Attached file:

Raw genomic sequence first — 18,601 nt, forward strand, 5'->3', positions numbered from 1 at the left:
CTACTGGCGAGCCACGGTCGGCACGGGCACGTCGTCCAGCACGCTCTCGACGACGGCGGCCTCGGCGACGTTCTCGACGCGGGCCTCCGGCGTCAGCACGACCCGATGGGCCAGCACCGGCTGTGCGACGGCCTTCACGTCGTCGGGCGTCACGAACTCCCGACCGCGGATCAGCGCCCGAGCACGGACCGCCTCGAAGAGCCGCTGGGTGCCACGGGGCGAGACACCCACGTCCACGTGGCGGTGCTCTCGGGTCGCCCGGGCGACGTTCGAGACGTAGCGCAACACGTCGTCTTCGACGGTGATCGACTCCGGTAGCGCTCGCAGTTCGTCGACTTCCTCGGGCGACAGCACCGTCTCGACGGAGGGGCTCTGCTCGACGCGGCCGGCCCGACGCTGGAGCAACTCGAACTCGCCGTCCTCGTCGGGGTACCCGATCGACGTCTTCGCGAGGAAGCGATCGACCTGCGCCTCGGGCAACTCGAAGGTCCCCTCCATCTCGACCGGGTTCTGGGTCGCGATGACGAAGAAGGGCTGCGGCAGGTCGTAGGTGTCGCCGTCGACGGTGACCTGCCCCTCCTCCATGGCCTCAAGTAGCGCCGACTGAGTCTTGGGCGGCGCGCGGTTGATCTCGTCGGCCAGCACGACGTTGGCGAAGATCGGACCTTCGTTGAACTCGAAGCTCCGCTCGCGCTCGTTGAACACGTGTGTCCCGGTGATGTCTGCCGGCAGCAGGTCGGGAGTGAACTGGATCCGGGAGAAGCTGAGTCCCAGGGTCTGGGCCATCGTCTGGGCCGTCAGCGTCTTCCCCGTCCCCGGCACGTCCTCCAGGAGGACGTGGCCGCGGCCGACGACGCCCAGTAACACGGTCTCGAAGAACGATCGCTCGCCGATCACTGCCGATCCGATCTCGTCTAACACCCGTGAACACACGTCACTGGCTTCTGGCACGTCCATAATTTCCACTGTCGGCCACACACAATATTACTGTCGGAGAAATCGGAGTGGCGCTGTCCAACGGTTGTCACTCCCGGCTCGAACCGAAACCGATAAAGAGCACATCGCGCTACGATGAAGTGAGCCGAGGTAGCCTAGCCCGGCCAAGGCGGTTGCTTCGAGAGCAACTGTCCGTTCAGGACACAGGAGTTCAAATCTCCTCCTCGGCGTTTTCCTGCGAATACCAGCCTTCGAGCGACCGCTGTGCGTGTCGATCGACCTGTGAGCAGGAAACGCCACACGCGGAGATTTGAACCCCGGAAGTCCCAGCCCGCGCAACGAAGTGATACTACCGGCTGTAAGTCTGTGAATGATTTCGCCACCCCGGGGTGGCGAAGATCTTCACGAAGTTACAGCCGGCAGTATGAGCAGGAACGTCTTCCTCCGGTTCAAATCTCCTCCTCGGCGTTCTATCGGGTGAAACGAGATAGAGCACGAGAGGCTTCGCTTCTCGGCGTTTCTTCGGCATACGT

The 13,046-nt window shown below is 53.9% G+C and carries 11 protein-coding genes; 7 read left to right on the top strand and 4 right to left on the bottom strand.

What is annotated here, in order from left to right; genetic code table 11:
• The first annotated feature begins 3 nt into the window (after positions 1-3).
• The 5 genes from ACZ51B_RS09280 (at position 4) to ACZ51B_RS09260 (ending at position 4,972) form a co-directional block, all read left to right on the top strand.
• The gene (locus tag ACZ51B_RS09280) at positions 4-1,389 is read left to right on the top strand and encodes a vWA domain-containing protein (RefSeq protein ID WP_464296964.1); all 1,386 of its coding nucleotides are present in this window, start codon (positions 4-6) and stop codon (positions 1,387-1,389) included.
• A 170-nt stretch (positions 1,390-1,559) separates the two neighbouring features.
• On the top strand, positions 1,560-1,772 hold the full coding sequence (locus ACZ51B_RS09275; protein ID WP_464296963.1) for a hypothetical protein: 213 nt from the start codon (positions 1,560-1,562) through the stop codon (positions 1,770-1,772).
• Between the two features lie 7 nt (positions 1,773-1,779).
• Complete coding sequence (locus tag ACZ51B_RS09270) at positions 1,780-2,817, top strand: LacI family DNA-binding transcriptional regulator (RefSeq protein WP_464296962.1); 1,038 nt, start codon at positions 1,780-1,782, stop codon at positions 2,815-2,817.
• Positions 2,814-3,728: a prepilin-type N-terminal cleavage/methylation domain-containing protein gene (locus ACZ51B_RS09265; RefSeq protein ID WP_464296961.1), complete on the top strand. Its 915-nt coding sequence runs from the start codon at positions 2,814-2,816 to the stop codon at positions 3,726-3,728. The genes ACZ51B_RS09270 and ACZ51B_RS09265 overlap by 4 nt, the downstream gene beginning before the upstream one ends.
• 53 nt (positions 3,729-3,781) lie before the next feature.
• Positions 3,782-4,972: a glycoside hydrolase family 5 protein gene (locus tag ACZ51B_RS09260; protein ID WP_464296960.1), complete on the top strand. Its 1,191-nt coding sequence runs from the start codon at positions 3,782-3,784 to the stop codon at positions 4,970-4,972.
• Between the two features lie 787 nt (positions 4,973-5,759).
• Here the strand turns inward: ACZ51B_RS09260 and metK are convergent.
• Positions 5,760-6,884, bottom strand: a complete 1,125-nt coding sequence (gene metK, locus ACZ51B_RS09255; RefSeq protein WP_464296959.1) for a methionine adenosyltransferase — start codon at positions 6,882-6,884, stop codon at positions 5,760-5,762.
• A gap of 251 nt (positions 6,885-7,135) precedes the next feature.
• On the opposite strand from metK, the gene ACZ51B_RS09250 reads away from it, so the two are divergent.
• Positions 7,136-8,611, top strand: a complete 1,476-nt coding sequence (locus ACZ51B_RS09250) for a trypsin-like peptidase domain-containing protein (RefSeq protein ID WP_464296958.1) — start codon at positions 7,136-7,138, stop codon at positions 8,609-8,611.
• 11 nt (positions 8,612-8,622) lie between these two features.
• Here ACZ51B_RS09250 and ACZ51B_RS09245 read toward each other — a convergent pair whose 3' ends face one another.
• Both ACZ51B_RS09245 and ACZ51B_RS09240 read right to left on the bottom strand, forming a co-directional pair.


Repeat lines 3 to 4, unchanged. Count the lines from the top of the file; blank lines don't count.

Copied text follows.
The 13,046-nt window shown below is 53.9% G+C and carries 11 protein-coding genes; 7 read left to right on the top strand and 4 right to left on the bottom strand.

What is annotated here, in order from left to right; genetic code table 11: